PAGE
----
Arguably the most intractable security issue facing the administration of Mexican President Enrique Peña Nieto has been the dynamic and dangerous situation in the state of Michoacán, located on the Pacific in the southwestern portion of the country. During Peña Nieto’s first two years in office, the state has seen a significant increase in violence and criminal activities; the emergence, evolution, and internal struggles of armed “self-defense” groups (grupos de autodefensa, commonly referred to asautodefensas); and concerted federal government efforts to gain control and restore order in certain parts of the state, particularly in the state’s western Tierra Caliente region. Developments continue to unfold as criminal organizations, self-defense groups, and government all vie for control of Michoacán, a state that has long served as an important production and transit zone for drug traffickers.
While certain crime indicators—notably homicide—have fallen significantly throughout much of Mexico since 2011, Michoacán is one of the states where problems of crime and violence have been most intractable. It is also one of the places where citizen mobilization has manifested most visibly through vigilantism, with entire communities rising up to take the law into their own hands because of the real or perceived inability of authorities to address the problem of organized crime. Over the course of 2014, the worsening situation in Michoacán led the Mexican government to intervene heavily and try to regain the trust of the citizenry. This report therefore pays close attention to the efforts and challenges of the Mexican government and civil society to work together to establish order in Michoacán, offering important insights and recommendations for continued progress to that end.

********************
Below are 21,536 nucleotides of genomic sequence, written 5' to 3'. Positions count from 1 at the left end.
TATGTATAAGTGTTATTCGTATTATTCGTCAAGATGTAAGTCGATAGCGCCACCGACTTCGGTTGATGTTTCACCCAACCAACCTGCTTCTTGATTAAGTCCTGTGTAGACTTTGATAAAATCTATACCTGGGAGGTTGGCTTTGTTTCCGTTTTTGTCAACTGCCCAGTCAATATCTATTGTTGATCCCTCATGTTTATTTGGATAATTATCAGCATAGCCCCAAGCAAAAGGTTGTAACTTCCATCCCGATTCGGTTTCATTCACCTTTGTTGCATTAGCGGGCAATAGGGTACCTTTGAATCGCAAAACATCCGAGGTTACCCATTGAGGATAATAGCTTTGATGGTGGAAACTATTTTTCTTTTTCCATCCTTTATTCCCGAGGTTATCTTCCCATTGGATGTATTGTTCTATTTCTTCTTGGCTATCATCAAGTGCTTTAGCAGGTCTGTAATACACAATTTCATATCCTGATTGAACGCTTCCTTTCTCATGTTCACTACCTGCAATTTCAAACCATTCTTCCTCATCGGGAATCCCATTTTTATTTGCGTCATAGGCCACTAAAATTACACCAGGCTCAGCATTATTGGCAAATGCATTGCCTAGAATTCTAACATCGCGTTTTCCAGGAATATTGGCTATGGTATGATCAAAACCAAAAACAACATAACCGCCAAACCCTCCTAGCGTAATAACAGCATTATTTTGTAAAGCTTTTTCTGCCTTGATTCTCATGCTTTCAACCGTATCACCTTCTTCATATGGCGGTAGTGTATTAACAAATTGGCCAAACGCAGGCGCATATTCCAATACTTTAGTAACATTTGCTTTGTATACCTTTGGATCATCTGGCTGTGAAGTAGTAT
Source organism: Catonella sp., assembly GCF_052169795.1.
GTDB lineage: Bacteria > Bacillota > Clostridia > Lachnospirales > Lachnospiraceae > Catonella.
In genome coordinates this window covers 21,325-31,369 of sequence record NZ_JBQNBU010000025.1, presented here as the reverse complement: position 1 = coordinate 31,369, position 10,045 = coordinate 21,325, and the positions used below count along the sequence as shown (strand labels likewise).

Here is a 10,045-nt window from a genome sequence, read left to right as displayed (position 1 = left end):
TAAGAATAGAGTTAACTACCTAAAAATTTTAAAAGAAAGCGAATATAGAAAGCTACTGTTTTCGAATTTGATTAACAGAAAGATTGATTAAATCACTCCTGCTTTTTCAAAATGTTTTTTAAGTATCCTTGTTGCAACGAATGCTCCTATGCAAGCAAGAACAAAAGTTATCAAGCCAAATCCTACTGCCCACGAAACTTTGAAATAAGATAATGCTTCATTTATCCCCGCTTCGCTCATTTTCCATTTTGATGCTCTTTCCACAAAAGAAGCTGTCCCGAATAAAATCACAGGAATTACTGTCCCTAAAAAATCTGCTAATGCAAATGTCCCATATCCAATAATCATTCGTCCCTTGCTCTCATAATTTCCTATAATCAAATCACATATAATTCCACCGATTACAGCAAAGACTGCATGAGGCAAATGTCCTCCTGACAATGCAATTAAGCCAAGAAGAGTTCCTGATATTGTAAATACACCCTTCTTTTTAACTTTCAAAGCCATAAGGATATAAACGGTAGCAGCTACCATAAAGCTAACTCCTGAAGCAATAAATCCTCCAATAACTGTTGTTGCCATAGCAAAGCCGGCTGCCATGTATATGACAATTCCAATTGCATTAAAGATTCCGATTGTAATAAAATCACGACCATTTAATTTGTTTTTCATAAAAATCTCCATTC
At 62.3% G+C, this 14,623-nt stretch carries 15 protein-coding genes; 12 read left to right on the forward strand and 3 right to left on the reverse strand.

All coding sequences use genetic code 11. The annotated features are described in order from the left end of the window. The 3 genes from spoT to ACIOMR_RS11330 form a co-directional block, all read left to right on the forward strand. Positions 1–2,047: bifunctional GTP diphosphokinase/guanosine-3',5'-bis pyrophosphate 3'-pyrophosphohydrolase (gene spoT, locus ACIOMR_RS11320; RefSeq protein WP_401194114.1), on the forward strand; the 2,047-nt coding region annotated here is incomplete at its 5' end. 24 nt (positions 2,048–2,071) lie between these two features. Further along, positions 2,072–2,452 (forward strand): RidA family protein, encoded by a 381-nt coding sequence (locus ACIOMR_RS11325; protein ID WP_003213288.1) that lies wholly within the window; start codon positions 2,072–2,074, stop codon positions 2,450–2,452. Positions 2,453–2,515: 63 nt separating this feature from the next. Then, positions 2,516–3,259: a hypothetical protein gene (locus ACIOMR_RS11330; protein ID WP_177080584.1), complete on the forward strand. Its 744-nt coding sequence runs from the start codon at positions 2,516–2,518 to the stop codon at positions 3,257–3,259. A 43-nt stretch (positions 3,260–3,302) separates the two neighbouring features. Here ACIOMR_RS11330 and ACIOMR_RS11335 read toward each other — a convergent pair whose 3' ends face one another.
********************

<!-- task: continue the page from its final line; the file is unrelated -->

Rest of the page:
By Kimberly Heinle, Cory Molzahn, and David Shirk
This paper is a continuation of the series Building Resilient Communities in Mexico: Civic Responses to Crime and Violence, a multiyear effort by the Mexico Institute at the Woodrow Wilson International Center for Scholars and Justice in Mexico at the University of San Diego to analyze the obstacles to and opportunities for improving citizen security in Mexico